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Romulus Looks Likely To Repeat A 7-Year-Old Franchise Mistake


  • Alien: Romulus
    should avoid repeating the grim endings of previous films in the franchise.
  • A smaller, more claustrophobic horror story could be promising for the reboot.
  • The movie should establish characters for viewers to invest in, avoiding killing off all main characters.

Although Alien: Romulus seems determined to repeat an Alien franchise mistake, the reboot shouldn’t fall victim to this error. The Alien movies are full of unhappy endings. Alien 3 features one of the bleakest finales in sci-fi horror history and its opening managed the unique achievement of making the triumphant ending of Aliens tragic in retrospect. Alien Vs Predator: Requiem’s ending is as hopeless and cynical as the rest of the movie’s action, while Alien: Covenant’s twist is almost laughably cruel. As such, 2024’s Alien reboot Alien: Romulus could easily justify a thoroughly grim ending.

At least, that is how it might seem. However, none of these movies are particularly popular among fans of the franchise and critics, with all three of them consistently being singled out as weaker entries in the series. Alien: Romulus’s story, which is set between Alien and Aliens, should keep this in mind. Judging by its promotional materials, director Fede Alvarez’s movie is set to reduce the scope and scale of Ridley Scott’s prequels Prometheus and Alien: Covenant to offer a smaller, more claustrophobic, and intense horror story. This is promising, but it doesn’t mean Alien: Romulus must end badly for its heroes.


What Alien: Romulus’ Title Really Means In The New Movie

While Alien: Romulus’s title has been a mystery for some time, the Alien movie’s new trailer finally reveals how the title ties into its story.

Alien: Romulus Risks Repeating Alien: Covenant’s Annoying Ending

Prometheus’s 2017 Sequel Offered Viewers Little Closure

Despite how shocking the twist might be, Alien: Romulus should avoid repeating Alien: Covenant’s twist ending where every human character dies. This bleak punchline, where the surviving heroes are tricked by Michael Fassbender’s duplicitous droid David, aimed for darkness but ended up feeling frustrating and pointless instead. The final scene of Alien: Covenant revealed that David won and everyone died, but this made the entire endeavor feel somewhat aimless. The new movie’s limited cast makes a similarly grim ending seem likely, but the filmmakers should carefully consider this option and potentially reveal more hidden Alien: Romulus characters instead.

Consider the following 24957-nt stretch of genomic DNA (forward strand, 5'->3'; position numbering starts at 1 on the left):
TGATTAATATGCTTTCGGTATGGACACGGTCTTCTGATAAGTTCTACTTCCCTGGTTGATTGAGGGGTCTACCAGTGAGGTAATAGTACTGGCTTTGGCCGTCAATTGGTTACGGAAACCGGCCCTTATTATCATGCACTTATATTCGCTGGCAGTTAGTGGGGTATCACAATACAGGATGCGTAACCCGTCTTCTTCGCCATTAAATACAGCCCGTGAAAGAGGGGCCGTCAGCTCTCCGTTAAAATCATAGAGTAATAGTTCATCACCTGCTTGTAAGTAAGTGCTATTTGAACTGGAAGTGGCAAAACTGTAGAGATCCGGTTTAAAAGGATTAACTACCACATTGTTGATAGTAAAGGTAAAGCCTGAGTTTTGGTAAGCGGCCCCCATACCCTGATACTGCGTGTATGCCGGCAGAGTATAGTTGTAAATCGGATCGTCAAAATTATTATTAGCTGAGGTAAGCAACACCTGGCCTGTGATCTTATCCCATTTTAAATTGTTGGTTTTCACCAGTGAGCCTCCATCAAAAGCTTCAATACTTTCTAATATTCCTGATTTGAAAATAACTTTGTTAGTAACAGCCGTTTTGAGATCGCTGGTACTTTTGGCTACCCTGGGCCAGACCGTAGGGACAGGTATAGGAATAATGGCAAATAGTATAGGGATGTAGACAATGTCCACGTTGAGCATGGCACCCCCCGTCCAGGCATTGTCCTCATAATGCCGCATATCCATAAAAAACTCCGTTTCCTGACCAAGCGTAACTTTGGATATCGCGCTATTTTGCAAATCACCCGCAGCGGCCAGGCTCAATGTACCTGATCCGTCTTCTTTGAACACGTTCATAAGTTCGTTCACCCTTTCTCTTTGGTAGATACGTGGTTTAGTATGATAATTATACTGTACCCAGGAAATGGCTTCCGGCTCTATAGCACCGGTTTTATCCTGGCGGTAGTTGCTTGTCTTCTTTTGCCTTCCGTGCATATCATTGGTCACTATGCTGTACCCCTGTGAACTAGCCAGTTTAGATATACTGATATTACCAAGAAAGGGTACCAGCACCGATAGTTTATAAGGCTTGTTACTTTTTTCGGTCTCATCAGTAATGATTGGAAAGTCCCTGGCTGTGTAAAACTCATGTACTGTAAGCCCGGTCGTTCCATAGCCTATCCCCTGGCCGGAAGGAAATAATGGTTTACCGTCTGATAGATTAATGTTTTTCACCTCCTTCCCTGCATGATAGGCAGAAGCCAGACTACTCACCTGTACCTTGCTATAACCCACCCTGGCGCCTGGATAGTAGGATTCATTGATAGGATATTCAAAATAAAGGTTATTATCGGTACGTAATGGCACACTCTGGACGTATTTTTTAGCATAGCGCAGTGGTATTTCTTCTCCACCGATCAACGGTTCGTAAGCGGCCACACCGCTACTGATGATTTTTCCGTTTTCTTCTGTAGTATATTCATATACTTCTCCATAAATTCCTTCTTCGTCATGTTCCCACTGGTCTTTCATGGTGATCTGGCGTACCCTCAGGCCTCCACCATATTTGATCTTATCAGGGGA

Since David killed
’s heroine Elizabeth Shaw and used her body for his twisted experiments off-screen, it is reasonably obvious that he intends to do the same to
Alien: Covenant
’s last surviving human characters.

Alien: Covenant has a relatively large cast, but they are swiftly killed off one at a time when David’s experimental Neomorphs attack them. David himself switched places with the identical heroic android Walter, helping the heroes escape in the end before revealing his true nature when it was too late for them to stop him. Since David killed Prometheus’s heroine Elizabeth Shaw and used her body for his twisted experiments off-screen, it is reasonably obvious that he intends to do the same to Alien: Covenant’s last surviving human characters. This makes their entire story feel like a waste of time.

Alien: Romulus’s Director Makes A Bleak Ending Likely

Director Fede Alvarez Rarely Utilizes Happy Endings

It is possible to pull off a hopeless horror movie ending effectively. 2017’s Alien-inspired sci-fi horror Life managed to make an ending where everyone dies feel fresh and clever thanks to a mean-spirited but ingenious final twist. Similarly, some of Alvarez’s earlier movies feature endings where the heroes are thoroughly decimated by evil forces. The director’s 2013 Evil Dead reboot left everyone but Jane Levy’s heroine Mia dead, while 2016’s home invasion horror Don’t Breathe left everyone but Jane Levy’s Rocky dead. As if to consciously buck this trend, 2022’s Texas Chainsaw Massacre reboot implied every character died.